California’s MICRA and Proposition 46

In September 1975, the state of California enacted the Medical Injury Compensation Reform Act (MICRA) which, at the time, was a groundbreaker in the world of tort reform. It was perceived to be such a success that other states, such as Nevada, began to pass similar tort reform laws. Some of the laws have been ruled unconstitutional, while others, including MICRA, have evolved through amendments.

In 2014, Californians who want to reform MICRA placed a proposition on the ballot in order to increase the cap set in place by MICRA in 1975. The proposed amendment, which is part of Proposition 46, and is set to be voted on during California’s November 2014 general election seeks, among other things, an increase to the cap on pain and suffering in order to account for inflation. As one would expect, there is vocal opposition to this change.

Current MICRA Limitations

As it stands, MICRA limits non-injury compensation to $250,000. It also set caps on the amount of fees that can be paid to a lawyer representing an injured person. The maximum amount a lawyer can receive is currently 40% for the first $50,000 and 15% for amounts exceeding $600,000.

If Proposition 46 passes, the $250,000 cap currently in place would be raised to approximately $1.1 million. Additionally, the cap would be reviewed every year and, if applicable, adjusted to inflation.

Support for Proposition 46

Supporters of California’s Proposition 46 claim that, if the proposition is passed, lives will be saved because doctors will be more accountable and, therefore, it will be a deterrent to negligence. If doctors are forced to pay more out of pocket through litigation, supporters argue, they will be more inclined to provide better care.

Supporters also believe that since the cap hasn’t changed since the law took effect in 1975, that it is only fair that there should be an increase relative to inflation. In the California Official Voter’s Guide, proponents of the proposition note “While the cost of everything else has increased significantly since then, the value of a life has not increased one penny in 39 years.”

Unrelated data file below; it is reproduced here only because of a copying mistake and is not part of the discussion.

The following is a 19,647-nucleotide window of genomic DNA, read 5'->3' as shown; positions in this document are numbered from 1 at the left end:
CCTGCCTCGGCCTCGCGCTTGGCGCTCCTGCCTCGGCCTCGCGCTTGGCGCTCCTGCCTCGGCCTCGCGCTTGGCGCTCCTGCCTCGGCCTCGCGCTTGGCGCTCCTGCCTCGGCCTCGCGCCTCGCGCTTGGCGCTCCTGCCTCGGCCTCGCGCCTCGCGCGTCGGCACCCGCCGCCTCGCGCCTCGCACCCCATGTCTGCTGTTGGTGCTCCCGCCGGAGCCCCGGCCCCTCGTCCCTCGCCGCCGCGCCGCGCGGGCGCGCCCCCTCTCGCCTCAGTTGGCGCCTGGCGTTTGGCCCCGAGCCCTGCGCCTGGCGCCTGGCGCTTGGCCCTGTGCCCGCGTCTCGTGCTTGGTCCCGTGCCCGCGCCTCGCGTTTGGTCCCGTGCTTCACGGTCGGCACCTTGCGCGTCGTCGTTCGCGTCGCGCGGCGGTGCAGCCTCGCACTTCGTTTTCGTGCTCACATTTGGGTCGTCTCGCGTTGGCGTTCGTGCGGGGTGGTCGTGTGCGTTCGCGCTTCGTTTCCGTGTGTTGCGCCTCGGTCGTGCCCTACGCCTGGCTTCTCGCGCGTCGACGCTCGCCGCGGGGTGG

Opposition to Proposition 46

Among other things, those who oppose Proposition 46 claim that the proposition, which also includes a drug testing requirement for doctors, will not save lives and is only a tool designed to make lawsuits against doctors easier. Further, opponents claim that passage of the proposition will dramatically increase medical malpractice insurance premiums, and force doctors and other medical practitioners to leave California in search of states where premiums are lower.

Aside from increased premiums, opponents state that health care costs and taxes will increase as a result of Proposition 46 passing, and that health care access will be reduced since doctors will leave California.


Supporters of the California’s Proposition 46 believe that with its passing, some of the 440,000 people who die annually as a result of medical errors can be saved. However, opponents believe that the bad far outweighs the good. Check back in with The Other Side Café, as we will be following the progress of California’s Proposition 46. Come November, we will report on the results of this important vote in tort reform.

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One thought on “California’s MICRA and Proposition 46

  1. Unlike the other props I’m a lot closer to being on the fence on this one. Yeah we could use the extra money, but we won’t see snuitabtsal new funds coming in for several years so I don’t see it as a solution to any problems we’re having right now. Even though it is unfair to other tribes right now, passing the props will open the road for those tribes to renegotiate their compacts later on. I haven’t looked at any polling so we’ll just have to see what happens on Tuesday.On the presidential side of things though, I probably will go for Romney. McCain has just made too many decisions that compromise his position as a true Reagan conservative.

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